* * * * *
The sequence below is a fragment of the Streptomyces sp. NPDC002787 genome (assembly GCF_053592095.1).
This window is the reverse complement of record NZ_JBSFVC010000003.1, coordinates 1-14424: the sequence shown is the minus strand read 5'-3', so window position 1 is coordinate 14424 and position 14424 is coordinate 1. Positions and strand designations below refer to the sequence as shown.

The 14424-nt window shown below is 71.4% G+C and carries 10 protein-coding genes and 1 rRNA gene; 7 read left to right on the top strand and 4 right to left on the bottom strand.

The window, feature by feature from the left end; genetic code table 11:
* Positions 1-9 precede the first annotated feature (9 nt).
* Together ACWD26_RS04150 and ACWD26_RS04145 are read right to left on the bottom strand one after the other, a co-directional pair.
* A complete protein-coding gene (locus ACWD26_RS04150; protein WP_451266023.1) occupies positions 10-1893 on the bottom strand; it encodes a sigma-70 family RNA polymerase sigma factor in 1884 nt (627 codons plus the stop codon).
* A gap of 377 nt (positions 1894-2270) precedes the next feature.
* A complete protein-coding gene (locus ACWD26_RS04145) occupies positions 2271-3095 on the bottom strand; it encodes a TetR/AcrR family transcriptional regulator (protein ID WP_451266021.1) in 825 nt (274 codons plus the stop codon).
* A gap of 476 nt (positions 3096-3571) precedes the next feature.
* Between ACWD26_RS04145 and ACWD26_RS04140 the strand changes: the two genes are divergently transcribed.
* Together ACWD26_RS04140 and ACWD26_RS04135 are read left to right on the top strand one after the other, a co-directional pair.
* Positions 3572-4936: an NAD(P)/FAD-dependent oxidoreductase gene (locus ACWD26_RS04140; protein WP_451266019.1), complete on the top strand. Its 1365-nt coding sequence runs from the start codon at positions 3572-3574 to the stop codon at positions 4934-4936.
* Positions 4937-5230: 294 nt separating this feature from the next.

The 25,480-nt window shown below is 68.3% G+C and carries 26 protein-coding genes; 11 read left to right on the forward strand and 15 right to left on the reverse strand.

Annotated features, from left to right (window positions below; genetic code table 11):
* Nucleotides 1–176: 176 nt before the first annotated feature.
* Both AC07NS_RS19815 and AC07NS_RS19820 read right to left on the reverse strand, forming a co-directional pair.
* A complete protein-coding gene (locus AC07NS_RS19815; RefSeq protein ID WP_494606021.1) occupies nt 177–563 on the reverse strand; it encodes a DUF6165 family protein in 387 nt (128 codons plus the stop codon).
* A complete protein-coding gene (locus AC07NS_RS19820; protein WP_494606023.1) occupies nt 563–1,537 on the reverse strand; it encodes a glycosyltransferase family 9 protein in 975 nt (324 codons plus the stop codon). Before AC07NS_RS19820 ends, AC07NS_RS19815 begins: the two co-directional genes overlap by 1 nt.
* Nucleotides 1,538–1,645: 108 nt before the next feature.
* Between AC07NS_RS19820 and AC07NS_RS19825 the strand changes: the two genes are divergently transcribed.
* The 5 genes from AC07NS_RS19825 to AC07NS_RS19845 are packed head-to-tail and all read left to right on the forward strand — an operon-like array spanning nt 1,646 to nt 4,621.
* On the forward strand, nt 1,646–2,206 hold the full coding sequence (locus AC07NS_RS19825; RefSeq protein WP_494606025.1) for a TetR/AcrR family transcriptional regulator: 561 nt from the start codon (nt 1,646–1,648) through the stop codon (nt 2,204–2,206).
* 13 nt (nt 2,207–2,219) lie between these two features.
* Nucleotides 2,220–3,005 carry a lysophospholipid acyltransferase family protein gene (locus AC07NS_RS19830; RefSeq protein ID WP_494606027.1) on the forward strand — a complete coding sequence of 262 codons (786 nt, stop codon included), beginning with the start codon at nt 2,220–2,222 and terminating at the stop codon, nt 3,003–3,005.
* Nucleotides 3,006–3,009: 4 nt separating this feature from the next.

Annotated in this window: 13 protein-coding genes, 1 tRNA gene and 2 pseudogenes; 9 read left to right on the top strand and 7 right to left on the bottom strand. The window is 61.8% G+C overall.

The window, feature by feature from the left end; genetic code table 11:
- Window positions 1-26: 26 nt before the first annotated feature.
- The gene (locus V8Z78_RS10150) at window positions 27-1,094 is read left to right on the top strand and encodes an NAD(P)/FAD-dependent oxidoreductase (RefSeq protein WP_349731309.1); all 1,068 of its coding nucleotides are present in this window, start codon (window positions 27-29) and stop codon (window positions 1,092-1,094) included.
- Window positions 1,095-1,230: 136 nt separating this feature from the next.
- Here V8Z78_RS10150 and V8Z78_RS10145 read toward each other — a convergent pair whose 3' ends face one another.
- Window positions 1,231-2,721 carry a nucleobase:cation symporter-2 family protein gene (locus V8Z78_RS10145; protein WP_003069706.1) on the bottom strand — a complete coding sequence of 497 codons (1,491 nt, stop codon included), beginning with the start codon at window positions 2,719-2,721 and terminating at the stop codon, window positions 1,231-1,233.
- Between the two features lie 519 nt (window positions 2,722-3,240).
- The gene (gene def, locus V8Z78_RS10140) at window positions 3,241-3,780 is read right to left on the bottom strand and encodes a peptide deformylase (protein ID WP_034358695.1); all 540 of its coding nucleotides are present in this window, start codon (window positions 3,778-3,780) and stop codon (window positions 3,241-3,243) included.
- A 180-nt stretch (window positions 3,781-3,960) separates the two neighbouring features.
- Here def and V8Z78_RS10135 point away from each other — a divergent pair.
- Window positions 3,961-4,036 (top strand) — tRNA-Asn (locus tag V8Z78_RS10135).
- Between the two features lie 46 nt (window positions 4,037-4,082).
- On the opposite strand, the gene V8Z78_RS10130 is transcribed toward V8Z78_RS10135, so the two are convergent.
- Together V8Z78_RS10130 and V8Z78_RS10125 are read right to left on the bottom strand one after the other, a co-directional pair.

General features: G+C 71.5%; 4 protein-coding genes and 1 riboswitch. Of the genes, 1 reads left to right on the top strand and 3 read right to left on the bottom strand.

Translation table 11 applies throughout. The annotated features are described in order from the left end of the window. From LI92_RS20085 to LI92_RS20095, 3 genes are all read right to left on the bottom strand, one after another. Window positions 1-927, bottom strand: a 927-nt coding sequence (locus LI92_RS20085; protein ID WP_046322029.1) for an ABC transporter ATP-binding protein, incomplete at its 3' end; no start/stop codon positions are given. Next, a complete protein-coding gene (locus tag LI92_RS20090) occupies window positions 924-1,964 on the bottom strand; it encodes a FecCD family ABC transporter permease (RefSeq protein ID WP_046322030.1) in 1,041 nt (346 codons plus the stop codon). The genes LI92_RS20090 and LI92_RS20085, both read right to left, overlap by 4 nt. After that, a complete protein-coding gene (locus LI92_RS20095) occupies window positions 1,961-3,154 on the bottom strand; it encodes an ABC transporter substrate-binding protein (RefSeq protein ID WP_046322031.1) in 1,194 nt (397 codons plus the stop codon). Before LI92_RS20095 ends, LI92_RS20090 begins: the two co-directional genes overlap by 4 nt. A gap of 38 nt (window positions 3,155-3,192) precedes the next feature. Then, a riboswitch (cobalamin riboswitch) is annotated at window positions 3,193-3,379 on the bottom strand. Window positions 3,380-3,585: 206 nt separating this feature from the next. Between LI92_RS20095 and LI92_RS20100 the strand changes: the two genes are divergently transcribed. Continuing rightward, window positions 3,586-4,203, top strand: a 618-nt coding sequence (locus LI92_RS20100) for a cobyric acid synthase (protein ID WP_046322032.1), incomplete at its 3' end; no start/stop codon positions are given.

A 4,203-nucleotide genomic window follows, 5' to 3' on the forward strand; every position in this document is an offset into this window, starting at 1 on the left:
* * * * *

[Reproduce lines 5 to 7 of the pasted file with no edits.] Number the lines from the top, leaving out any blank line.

* Positions 1-9 precede the first annotated feature (9 nt).
* Together ACWD26_RS04150 and ACWD26_RS04145 are read right to left on the bottom strand one after the other, a co-directional pair.
* A complete protein-coding gene (locus ACWD26_RS04150; protein WP_451266023.1) occupies positions 10-1893 on the bottom strand; it encodes a sigma-70 family RNA polymerase sigma factor in 1884 nt (627 codons plus the stop codon).